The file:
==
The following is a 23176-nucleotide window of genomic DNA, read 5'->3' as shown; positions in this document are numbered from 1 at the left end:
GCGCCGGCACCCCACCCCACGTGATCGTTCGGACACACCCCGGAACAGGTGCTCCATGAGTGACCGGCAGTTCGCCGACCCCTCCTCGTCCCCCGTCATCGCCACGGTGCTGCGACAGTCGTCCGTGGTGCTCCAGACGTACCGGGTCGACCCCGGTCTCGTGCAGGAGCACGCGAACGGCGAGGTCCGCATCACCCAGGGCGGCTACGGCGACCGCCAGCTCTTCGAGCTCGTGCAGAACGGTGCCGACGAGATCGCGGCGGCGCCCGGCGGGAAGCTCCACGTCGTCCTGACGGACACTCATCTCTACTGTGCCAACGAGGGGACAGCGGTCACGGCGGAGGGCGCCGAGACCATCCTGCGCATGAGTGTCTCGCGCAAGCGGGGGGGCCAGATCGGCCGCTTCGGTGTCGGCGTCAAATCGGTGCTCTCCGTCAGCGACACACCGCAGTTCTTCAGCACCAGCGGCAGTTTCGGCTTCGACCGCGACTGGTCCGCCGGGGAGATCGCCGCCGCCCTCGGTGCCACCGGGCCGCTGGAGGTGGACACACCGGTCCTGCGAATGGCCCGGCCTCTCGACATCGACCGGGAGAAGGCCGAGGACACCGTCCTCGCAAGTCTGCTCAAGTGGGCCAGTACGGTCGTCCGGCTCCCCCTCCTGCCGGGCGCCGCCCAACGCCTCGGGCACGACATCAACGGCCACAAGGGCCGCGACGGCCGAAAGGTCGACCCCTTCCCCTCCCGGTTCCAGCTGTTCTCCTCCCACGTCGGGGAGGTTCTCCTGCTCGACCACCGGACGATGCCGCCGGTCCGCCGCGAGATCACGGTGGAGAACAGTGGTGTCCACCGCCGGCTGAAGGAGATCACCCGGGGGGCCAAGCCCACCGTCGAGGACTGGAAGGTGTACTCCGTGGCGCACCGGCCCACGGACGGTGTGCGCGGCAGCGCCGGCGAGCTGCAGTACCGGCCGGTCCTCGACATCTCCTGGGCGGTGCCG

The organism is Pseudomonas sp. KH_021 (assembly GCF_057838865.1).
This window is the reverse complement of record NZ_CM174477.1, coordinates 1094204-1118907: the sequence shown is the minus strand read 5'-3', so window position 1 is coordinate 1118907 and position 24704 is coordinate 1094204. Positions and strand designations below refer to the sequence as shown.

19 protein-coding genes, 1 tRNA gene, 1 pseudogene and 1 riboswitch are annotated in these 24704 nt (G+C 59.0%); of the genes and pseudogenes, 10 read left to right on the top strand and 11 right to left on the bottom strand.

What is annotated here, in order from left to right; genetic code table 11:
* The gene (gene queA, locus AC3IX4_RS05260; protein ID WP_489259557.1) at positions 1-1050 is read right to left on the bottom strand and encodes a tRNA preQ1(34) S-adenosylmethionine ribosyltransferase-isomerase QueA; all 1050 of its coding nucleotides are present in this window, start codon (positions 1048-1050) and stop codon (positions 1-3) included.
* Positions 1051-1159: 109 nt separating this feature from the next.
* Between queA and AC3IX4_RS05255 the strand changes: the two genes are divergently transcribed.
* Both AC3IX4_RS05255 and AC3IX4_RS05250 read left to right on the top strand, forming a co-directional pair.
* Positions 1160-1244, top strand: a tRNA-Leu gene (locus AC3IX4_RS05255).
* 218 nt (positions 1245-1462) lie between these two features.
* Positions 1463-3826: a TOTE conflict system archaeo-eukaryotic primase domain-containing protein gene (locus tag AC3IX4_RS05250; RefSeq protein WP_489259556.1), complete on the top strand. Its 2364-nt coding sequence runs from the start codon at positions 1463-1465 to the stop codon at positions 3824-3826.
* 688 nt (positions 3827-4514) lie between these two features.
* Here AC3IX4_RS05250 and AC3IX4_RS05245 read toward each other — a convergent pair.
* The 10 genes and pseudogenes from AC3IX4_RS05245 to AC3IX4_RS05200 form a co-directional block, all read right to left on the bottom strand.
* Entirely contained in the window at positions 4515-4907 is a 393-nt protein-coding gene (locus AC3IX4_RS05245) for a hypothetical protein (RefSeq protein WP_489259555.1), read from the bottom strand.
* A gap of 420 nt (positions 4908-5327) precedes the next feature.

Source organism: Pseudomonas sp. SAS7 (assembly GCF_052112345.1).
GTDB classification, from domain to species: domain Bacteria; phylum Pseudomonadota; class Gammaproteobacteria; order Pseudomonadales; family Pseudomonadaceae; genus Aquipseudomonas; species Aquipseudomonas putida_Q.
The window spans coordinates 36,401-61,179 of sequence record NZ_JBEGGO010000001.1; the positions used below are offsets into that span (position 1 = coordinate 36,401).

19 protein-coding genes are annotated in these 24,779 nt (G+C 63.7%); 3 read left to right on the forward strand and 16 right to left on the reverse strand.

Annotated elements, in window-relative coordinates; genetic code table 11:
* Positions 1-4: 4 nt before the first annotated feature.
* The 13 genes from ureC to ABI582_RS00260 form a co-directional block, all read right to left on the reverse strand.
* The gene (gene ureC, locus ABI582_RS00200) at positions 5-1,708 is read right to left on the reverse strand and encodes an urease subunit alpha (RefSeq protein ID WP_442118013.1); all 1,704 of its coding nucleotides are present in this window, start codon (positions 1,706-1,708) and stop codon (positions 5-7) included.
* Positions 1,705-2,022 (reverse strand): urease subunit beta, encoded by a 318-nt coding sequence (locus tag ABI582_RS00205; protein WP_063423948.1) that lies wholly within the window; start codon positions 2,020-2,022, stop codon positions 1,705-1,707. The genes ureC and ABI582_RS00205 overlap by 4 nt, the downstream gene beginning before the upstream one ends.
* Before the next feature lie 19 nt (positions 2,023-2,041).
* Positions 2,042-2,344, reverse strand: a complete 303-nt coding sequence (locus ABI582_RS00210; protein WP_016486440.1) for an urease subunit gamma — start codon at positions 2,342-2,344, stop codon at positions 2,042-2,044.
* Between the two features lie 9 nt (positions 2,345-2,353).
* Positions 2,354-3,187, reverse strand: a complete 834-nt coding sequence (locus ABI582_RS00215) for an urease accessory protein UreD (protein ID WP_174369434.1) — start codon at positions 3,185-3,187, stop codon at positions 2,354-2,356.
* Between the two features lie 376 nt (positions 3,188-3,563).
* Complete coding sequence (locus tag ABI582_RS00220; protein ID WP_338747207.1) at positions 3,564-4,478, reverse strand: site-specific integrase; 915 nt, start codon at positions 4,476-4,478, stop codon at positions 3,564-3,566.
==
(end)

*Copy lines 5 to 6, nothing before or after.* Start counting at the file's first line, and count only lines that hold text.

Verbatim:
19 protein-coding genes, 1 tRNA gene, 1 pseudogene and 1 riboswitch are annotated in these 24704 nt (G+C 59.0%); of the genes and pseudogenes, 10 read left to right on the top strand and 11 right to left on the bottom strand.

What is annotated here, in order from left to right; genetic code table 11: